ART OF THE OCEAN
Art of the Ocean celebrated by Oceans of Learning series. This week’s Oceans of Learning series explores ‘Art of the Ocean’ with poetry, myths and legends, colouring and drawing activities as well as a range of video resources. The Marine Institute and partners are celebrating our world’s shared ocean and our connection to the sea in a 10-week series, sharing news and offering online interactive activities, videos and downloadable resources on a new marine topic each week.
For centuries, the ocean has inspired writers, artists, filmmakers and photographers. From the infinite deep sea to the seashore, the ocean has always captured our hearts and minds with its magic and mystery. The sea has been the setting for exploration and adventure, voyages to the great unknown, and inspired stories of mythical beings and curious creatures.
The ocean has had a powerful presence in poetry, inspiring compelling imagery touching all the human senses and emotions. The Marine Institute’s Odes to Our Ocean includes a selection of poems that celebrate the power of our seas and oceans, from well-known poets such as Ireland’s beloved Seamus Heaney, and American poets Walt Whitman and Emily Dickinson.
The Marine Institute’s Explorers Education Programme project Our Ocean – Marine Legends Fairy Tales and Folklore in Ireland involved the use of art, storytelling and poetry to introduce primary school children to Ireland’s rich maritime heritage and history, as well as researching their own local fables.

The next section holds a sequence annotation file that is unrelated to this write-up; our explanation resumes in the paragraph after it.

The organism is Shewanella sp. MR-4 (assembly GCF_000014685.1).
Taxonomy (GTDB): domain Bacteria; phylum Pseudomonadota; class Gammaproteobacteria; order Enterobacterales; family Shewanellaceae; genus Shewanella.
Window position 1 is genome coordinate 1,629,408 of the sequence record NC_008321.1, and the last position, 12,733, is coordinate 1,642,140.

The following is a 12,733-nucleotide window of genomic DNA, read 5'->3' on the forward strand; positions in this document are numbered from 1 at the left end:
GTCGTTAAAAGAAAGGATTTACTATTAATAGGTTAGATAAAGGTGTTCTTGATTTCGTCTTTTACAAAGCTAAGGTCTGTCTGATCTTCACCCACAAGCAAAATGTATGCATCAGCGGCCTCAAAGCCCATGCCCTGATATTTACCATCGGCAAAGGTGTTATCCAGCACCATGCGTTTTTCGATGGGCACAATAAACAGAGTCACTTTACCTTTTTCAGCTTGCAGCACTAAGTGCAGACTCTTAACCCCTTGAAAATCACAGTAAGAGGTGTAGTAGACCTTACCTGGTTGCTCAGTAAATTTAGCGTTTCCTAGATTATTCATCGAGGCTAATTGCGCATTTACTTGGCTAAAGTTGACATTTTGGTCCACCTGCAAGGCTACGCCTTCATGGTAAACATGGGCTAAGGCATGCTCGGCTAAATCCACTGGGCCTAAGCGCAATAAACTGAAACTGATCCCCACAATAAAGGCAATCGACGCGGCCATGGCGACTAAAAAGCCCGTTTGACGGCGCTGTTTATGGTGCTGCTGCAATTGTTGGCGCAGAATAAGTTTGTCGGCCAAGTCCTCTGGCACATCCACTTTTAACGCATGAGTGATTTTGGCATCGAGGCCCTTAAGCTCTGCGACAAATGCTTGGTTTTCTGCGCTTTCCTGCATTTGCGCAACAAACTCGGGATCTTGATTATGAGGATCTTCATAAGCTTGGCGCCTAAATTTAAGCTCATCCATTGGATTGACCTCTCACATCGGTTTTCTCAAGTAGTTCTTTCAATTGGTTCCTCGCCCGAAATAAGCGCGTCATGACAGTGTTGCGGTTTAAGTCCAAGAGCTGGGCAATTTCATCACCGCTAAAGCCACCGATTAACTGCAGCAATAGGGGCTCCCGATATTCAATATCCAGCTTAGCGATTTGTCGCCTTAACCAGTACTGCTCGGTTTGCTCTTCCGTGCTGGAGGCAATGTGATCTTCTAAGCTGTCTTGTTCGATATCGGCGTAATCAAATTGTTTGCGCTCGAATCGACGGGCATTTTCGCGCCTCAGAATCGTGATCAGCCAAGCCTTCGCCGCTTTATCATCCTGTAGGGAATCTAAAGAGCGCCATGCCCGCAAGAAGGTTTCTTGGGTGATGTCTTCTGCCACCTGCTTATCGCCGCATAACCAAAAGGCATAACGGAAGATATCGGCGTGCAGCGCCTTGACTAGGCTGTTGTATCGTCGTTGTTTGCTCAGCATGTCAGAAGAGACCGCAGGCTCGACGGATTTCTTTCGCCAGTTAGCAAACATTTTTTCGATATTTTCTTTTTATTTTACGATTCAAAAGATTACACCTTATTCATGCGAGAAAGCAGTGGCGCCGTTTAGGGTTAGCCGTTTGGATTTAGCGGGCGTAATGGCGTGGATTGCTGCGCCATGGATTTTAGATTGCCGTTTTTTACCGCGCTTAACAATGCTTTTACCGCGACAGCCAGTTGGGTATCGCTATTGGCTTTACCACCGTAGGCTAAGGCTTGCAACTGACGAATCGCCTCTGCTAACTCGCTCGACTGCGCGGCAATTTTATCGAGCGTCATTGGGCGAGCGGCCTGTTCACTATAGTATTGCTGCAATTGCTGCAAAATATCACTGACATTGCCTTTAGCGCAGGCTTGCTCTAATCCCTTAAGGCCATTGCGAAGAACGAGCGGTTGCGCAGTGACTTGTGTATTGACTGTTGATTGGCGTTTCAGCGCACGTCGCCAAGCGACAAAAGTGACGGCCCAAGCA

The sea has also been a source of inspiration and fascination for artists, with many artworks over time featuring ships, seascapes and sea life. The Explorers Education Programme’s ‘Sea How to Draw’ series with popular cartoonist and author Dr John Joyce, will show you how to create characters, marine animals, research vessels, surfers and divers. Colour in the lighthouses located around the coast of Ireland, with a colouring book from the Commissioners of Irish Lights.
As part of the BlueFish project, a series of watercolour illustrations were produced that capture the importance of the ocean to coastal communities in Ireland and Wales. Through engaging with coastal communities using art, BlueFish links knowledge and understanding of the marine resources and the potential impacts of climate change on the Irish and Celtic Sea ecosystem.
Filmmakers have depicted the power and beauty of the ocean on screen, and have helped us to discover more about the sea by capturing marine life on camera. Explore films that showcase Ireland’s marine life and the value of our ocean, including the three-part television series Taoide which explores the power and mystery of the Earth’s tide. The documentary Ireland’s Deep Atlantic, produced by Sea Fever Productions, sees filmmaker Ken O’Sullivan embark on a series of voyages in the North Atlantic in search of blue whales, sharks and deep-water coral reefs.
As part of the Marine Institute‘s Oceans of Learning series, enter the ‘Sea to Me’ competition, by sharing ‘what the sea means to you’ on social media using the hashtag #SeaToMe. This week, to celebrate the ocean as a source of inspiration, get creative and draw a picture, create an artwork, or write your own poem or quote about the sea. The #SeaToMe prize this week is a Galway Getaway, which includes a boat trip with Galway Bay Boat Tours, a guided tour of Galway City Museum and an overnight stay in the Connacht Hotel.
Oceans of Learning offers downloadable resource such as fact sheets, a quiz and posters on Ireland’s shipping sector. To access the resources visit Art of the Ocean.